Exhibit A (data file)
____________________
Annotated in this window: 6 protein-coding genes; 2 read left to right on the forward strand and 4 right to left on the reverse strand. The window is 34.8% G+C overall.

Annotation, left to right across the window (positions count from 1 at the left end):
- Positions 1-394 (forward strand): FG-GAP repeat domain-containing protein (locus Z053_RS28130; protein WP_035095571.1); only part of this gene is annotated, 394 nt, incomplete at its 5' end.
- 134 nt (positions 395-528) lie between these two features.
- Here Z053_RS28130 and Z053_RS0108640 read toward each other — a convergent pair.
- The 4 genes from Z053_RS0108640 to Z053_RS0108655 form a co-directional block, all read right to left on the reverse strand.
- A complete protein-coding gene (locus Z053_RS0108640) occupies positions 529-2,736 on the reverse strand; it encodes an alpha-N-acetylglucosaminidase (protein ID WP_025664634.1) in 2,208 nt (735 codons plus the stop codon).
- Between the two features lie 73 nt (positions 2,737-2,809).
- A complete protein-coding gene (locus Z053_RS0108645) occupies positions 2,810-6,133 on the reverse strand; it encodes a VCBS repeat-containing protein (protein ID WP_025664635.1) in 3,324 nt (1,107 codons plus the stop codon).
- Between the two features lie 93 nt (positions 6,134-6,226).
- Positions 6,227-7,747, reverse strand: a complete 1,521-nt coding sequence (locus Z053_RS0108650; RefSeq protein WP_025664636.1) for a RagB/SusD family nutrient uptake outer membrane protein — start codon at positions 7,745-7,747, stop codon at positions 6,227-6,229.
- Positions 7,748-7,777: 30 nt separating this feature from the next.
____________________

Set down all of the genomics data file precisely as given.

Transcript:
Annotated in this window: 6 protein-coding genes; 2 read left to right on the forward strand and 4 right to left on the reverse strand. The window is 34.8% G+C overall.

Annotation, left to right across the window (positions count from 1 at the left end):
- Positions 1-394 (forward strand): FG-GAP repeat domain-containing protein (locus Z053_RS28130; protein WP_035095571.1); only part of this gene is annotated, 394 nt, incomplete at its 5' end.
- 134 nt (positions 395-528) lie between these two features.
- Here Z053_RS28130 and Z053_RS0108640 read toward each other — a convergent pair.
- The 4 genes from Z053_RS0108640 to Z053_RS0108655 form a co-directional block, all read right to left on the reverse strand.
- A complete protein-coding gene (locus Z053_RS0108640) occupies positions 529-2,736 on the reverse strand; it encodes an alpha-N-acetylglucosaminidase (protein ID WP_025664634.1) in 2,208 nt (735 codons plus the stop codon).
- Between the two features lie 73 nt (positions 2,737-2,809).
- A complete protein-coding gene (locus Z053_RS0108645) occupies positions 2,810-6,133 on the reverse strand; it encodes a VCBS repeat-containing protein (protein ID WP_025664635.1) in 3,324 nt (1,107 codons plus the stop codon).
- Between the two features lie 93 nt (positions 6,134-6,226).
- Positions 6,227-7,747, reverse strand: a complete 1,521-nt coding sequence (locus Z053_RS0108650; RefSeq protein WP_025664636.1) for a RagB/SusD family nutrient uptake outer membrane protein — start codon at positions 7,745-7,747, stop codon at positions 6,227-6,229.
- Positions 7,748-7,777: 30 nt separating this feature from the next.